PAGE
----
Here. (I will take down the text once have toll free link from bmj.)
There’s been a shift in the world of alternative NHS medicine. I know, I know, alternative so called medicine is only medicine that doesn’t work: so how come it’s still chumming up with our evidence aware NHS? It’s not, you see, called “alternative” or even the giveaway “homoeopathic” medicine any more. Keep up: it’s now called “integrative medicine,” which is the most insulting, misleading, and nonsensical rebranding yet.⇑
So the Royal London Homoeopathic Hospital is now the Royal London Hospital for Integrated Medicine. In Glasgow, it has become the Centre for Integrative Care. Bristol calls one of its clinics the Integrated Centre for Health. You get the idea. As we have come to realise, homoeopathy is placebo, and rather than closing the places down they have tried to corner what does work—listening and spending time with patients—as their new specialism. The new moniker, said Dr David Reilly, clinical director at the Glasgow centre, is “reflecting its development work in creating new models of care especially in long term conditions, with an emphasis on person centred, individualised therapeutic relationships aimed at helping people enable their own strength and self care.”
Does this mean that doctors listen to patients; try to work out what would help and what would be acceptable to them; and encourage, support, and plan for the future? Instead of these being core attributes of normal good care, integrative care is attempting to lift these essentials away from the norm and into their special realm, spiced with placebo pills and acupuncture, which inject the consultation with inherent untruths.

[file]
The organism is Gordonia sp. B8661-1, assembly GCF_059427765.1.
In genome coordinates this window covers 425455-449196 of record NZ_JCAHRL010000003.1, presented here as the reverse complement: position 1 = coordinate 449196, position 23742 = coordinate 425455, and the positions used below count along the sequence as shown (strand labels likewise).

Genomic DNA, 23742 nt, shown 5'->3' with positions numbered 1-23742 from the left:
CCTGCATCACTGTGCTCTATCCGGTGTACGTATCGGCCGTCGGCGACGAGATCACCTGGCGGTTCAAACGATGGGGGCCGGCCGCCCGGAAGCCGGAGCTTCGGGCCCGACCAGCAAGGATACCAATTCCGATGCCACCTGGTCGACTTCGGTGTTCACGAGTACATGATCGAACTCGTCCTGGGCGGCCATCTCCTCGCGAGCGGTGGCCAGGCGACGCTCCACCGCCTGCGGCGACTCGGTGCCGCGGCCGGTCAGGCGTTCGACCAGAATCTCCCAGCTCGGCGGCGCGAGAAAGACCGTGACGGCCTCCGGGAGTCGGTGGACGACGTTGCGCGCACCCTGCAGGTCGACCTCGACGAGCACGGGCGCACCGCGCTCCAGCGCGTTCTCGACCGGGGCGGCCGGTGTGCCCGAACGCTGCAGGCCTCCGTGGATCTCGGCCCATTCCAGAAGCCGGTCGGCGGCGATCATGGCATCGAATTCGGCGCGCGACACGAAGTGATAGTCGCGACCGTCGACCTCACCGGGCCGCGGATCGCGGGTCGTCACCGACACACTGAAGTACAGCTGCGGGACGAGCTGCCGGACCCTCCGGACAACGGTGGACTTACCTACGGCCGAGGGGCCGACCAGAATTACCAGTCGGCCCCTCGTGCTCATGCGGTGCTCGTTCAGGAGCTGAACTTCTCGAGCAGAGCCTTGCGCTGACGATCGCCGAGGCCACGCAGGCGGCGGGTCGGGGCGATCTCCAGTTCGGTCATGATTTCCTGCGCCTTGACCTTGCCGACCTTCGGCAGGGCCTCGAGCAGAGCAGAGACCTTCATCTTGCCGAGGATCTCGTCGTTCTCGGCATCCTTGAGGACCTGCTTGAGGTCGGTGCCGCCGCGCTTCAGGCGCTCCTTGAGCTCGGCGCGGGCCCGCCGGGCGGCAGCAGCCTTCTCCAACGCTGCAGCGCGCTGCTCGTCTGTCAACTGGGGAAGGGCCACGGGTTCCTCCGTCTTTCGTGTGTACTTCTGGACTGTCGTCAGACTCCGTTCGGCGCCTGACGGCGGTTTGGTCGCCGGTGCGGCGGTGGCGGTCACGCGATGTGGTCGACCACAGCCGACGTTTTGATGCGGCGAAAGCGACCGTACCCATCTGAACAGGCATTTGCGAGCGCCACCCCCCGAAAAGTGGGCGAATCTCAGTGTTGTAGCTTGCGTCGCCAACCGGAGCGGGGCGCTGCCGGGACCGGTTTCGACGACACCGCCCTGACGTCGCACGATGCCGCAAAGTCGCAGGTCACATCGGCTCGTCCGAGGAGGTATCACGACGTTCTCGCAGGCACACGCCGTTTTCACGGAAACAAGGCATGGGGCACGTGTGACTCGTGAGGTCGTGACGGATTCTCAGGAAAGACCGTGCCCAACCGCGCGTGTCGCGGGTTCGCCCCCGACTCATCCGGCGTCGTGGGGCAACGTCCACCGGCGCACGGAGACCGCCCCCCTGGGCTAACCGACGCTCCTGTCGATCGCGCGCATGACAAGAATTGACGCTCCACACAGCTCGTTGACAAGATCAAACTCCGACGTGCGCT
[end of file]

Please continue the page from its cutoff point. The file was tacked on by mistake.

It isn’t fair that professional, compassionate care is seen as something of a specialist competency to be available only to those who consort with non-evidenced based medicine. Interest in the whole person is what good doctors have always had. Creating a new brand of integrated care almost accuses those of us in normal medicine of aiming for something different. If only we had the resources to spend more time with patients and we were allowed to treat people’s concerns with professionalism and evidence rather than the will of the government’s general practice contract. Then everyone might have a chance to benefit from professional medical care, not just a few willing to suspend their disbelief.
Real integrated care can only be provided by evidence based doctors. Anything less is a grave disservice. But I’m a forgiving sort. Integrative doctors, come on. Ditch the homoeopathy; get rid of your reiki. Come back to discover the necessity, richness, and vitality of evidence. Find fulfilment in the honest human values shared in the relationship between doctor and patient. Help us get rid of politics in the consulting room, abet us in ripping up the general practice contract, and let’s all help all of our patients.